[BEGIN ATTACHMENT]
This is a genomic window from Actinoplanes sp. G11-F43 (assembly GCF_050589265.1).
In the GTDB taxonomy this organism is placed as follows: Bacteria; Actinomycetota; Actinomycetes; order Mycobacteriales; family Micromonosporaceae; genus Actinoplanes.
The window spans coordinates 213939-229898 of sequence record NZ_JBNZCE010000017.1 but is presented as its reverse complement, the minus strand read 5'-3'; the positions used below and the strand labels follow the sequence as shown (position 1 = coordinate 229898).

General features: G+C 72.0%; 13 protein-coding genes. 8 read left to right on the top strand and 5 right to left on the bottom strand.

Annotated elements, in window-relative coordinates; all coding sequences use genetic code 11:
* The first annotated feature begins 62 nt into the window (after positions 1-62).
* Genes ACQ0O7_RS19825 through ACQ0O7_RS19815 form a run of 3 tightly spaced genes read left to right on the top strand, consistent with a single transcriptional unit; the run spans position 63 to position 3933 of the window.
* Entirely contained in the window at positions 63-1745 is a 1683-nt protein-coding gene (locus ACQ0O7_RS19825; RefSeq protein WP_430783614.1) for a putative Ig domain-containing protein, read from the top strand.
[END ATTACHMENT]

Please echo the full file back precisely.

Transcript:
This is a genomic window from Actinoplanes sp. G11-F43 (assembly GCF_050589265.1).
In the GTDB taxonomy this organism is placed as follows: Bacteria; Actinomycetota; Actinomycetes; order Mycobacteriales; family Micromonosporaceae; genus Actinoplanes.
The window spans coordinates 213939-229898 of sequence record NZ_JBNZCE010000017.1 but is presented as its reverse complement, the minus strand read 5'-3'; the positions used below and the strand labels follow the sequence as shown (position 1 = coordinate 229898).

General features: G+C 72.0%; 13 protein-coding genes. 8 read left to right on the top strand and 5 right to left on the bottom strand.

Annotated elements, in window-relative coordinates; all coding sequences use genetic code 11:
* The first annotated feature begins 62 nt into the window (after positions 1-62).
* Genes ACQ0O7_RS19825 through ACQ0O7_RS19815 form a run of 3 tightly spaced genes read left to right on the top strand, consistent with a single transcriptional unit; the run spans position 63 to position 3933 of the window.
* Entirely contained in the window at positions 63-1745 is a 1683-nt protein-coding gene (locus ACQ0O7_RS19825; RefSeq protein WP_430783614.1) for a putative Ig domain-containing protein, read from the top strand.